The details are starting to emerge on what sports gambling in Colorado will look like.
In a document obtained by CPR prepared by the state Department of Revenue, there are a number of scenarios for sports wagers.
It appears from the document that the Department of Revenue believes it makes the most sense for them to regulate it.
“We think that it is a better fit for the Department of Revenue, just given that we do have enforcement capabilities for horse racing, casinos, the lottery, etc.,” said Michael Hartman, executive director of the Department of Revenue.
The door to state-sanctioned sports betting was opened after a Supreme Court decision made in May.
A few things are certain: Starting with the fact that voters will have their say on sports gambling, at least when it come to taxes. The state constitution requires a vote on any new taxes, and the Department of Revenue is recommending a tax rate of between 6.5 and 16 percent of Adjusted Gross Proceeds.
“If the tax is set too high, it will discourage players from moving out of the black market,” according to the document.
Licensed facilities for sports betting should pay fees to cover the cost of regulation, according to the Department of Revenue. A commission, either under the Division of Gaming or Racing or a new division, should be given the power by the legislature to create permitted games and betting limits as well as conduct enforcement.
But importantly, the Department of Revenue believes the state’s horse track and mountain casinos, which don’t often agree on issues, should both get a piece of sports betting no matter which Department or division regulates it.
“From a practical political standpoint I think that both of those industries are going to have to have some level of involvement or it’s going to be pretty difficult to get anything passed [through the legislature],” Hartman said.
The casinos aren’t convinced. They don’t believe that the horse track is the proper place for this type of gambling.
“We believe it will be the voters of Colorado that decide whether they want sports betting at all,” said David Farahi, chief operating officer for Monarch Casino and Resorts.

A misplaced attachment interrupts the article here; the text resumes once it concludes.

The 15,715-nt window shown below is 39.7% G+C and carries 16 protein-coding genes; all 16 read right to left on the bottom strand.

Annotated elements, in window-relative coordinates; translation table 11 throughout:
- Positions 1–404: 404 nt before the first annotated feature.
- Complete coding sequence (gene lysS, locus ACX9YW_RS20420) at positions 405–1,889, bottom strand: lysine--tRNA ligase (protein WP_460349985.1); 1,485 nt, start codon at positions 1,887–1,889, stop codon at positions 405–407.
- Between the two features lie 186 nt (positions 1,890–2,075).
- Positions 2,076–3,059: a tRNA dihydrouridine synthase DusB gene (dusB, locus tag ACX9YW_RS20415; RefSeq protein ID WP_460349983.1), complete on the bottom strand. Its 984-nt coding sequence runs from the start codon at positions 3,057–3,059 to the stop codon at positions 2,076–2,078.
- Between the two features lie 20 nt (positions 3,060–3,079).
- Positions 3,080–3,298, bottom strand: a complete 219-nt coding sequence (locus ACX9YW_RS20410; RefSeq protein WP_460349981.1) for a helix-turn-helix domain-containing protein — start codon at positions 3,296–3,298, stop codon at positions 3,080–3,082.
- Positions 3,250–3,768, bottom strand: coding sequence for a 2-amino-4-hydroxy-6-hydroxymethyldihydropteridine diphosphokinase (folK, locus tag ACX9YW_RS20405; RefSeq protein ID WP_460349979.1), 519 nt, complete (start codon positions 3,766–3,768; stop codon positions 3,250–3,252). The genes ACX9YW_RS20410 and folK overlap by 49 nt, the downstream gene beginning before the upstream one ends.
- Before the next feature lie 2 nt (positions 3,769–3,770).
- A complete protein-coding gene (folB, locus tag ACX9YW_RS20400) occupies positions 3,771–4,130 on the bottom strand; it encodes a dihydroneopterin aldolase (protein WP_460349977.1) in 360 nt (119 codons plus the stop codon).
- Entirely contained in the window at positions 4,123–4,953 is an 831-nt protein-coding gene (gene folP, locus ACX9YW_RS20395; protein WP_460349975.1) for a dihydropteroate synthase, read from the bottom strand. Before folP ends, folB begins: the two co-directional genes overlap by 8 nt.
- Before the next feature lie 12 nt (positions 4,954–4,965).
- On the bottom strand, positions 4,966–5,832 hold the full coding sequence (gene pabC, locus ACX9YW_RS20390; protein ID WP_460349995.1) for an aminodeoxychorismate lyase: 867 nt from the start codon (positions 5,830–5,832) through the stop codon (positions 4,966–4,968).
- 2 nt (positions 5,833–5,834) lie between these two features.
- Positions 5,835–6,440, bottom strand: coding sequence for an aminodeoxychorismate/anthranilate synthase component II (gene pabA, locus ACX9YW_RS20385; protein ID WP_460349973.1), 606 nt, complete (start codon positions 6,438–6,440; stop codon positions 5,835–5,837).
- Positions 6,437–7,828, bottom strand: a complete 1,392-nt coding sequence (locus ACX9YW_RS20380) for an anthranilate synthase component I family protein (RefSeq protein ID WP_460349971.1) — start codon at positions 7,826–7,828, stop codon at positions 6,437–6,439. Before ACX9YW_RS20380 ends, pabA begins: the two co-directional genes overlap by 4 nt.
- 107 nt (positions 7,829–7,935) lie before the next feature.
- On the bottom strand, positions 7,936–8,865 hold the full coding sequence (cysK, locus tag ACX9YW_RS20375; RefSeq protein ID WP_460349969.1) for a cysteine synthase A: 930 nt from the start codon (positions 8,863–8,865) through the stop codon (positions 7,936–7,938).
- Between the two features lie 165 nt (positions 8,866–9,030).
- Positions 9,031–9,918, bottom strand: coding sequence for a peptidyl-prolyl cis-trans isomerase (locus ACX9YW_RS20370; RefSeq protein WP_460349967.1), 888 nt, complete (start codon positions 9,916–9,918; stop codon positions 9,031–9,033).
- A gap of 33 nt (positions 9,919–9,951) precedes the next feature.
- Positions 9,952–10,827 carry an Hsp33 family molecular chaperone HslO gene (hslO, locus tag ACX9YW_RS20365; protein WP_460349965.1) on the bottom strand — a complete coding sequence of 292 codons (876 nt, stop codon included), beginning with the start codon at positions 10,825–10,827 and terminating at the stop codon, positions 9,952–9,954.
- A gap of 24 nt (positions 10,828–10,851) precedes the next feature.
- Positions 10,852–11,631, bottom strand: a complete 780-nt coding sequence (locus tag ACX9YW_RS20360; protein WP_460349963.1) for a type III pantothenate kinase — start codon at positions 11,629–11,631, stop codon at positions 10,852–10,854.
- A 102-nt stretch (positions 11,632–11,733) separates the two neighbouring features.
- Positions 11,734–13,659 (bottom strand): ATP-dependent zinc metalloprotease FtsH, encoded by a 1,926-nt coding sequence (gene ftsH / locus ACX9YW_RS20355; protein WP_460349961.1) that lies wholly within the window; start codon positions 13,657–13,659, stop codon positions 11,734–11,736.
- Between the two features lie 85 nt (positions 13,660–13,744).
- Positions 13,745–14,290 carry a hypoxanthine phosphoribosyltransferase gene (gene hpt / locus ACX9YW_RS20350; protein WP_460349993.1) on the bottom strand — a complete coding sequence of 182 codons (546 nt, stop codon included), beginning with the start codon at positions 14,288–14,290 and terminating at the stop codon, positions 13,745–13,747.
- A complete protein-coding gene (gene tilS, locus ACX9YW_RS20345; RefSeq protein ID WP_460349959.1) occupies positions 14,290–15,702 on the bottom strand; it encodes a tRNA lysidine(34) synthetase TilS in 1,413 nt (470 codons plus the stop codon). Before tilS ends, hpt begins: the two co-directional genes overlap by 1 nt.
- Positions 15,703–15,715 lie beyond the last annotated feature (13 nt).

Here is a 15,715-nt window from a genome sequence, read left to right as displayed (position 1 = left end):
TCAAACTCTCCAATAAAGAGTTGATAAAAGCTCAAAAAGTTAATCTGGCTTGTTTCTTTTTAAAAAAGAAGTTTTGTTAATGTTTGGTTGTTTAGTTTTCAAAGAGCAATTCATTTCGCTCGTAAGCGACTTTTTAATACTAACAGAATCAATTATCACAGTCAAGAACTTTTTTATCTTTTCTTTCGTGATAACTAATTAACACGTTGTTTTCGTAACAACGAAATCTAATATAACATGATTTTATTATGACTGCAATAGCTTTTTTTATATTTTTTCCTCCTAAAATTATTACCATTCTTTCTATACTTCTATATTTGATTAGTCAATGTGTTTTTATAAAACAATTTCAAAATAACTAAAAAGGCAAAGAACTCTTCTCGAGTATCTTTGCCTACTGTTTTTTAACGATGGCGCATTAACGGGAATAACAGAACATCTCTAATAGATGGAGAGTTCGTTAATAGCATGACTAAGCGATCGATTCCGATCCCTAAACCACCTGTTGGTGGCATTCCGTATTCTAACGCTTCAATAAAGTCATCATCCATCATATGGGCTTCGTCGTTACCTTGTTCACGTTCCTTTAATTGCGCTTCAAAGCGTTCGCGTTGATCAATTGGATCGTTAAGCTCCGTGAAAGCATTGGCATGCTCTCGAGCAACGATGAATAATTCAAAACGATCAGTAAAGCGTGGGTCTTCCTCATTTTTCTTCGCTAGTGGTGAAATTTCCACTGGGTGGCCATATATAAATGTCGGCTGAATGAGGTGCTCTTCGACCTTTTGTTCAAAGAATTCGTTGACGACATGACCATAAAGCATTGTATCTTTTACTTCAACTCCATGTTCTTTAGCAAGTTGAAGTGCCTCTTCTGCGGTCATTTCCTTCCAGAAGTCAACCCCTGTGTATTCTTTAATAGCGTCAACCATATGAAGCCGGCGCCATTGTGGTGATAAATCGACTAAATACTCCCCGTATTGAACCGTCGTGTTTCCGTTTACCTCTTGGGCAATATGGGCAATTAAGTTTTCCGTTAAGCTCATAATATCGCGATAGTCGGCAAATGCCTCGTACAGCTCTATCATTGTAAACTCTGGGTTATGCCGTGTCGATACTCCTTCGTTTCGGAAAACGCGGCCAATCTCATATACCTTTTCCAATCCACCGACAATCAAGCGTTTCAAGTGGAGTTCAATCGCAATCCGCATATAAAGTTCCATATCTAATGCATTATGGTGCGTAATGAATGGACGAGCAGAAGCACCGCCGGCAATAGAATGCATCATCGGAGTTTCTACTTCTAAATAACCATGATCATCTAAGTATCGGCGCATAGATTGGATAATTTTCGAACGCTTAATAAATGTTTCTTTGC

That’s been the history in Colorado, Farahi said. The last time the horse track tried to expand casino-style games, voters defeated that at the polls.
Farahi said he has reviewed the Department of Revenue’s policy document, and doesn’t agree with all of it. Farahi also indicated that plans to allow both sides to be involved in sport gaming without a costly legal battle are still ongoing.
“I can say that conversations are ongoing,” Farahi said.
Calls for comment from the track operator, Mile High Racing, through their attorney were not immediately returned.
One thing DOR feels pretty strongly about is the state should not pay an “integrity fee” to sports leagues. Hartman said leagues have an strong incentive to drug test and maintain fairness already.
“We believe that the integrity fees are likely just an attempt to generate additional revenue for the owners in those leagues,” Hartman said.
Another thing that is certain at this time is the use mobile apps. The Department of Revenue believes a person should first have to sign up at a brick and mortar track or casino to verify their age. Apps would also have some age and location verification built in. The Department of Revenue would also require apps to have a feature allowing people to shut it down for a certain period if they feel like they’re becoming addicted.
The state legislature will have to act to make sports betting at licensed facilities legal under the criminal code, while maintaining that it would be illegal for a person to place bets outside of those entities. Employees where bets are taken would have to be fingerprinted with background, tax and credit checks.
Some states have talked about putting sports betting under the lottery program. The benefit would be that people could place bets on kiosks that are already around the state.
But in Colorado, that would require a change to the constitution. Further complicating that plan is the fact that the skills of regulators for lotteries don’t align with sports betting as the skills of regulators in the Division of Gaming and Racing do.
“I think that it likely will not end up in the lottery,” Hartman admitted.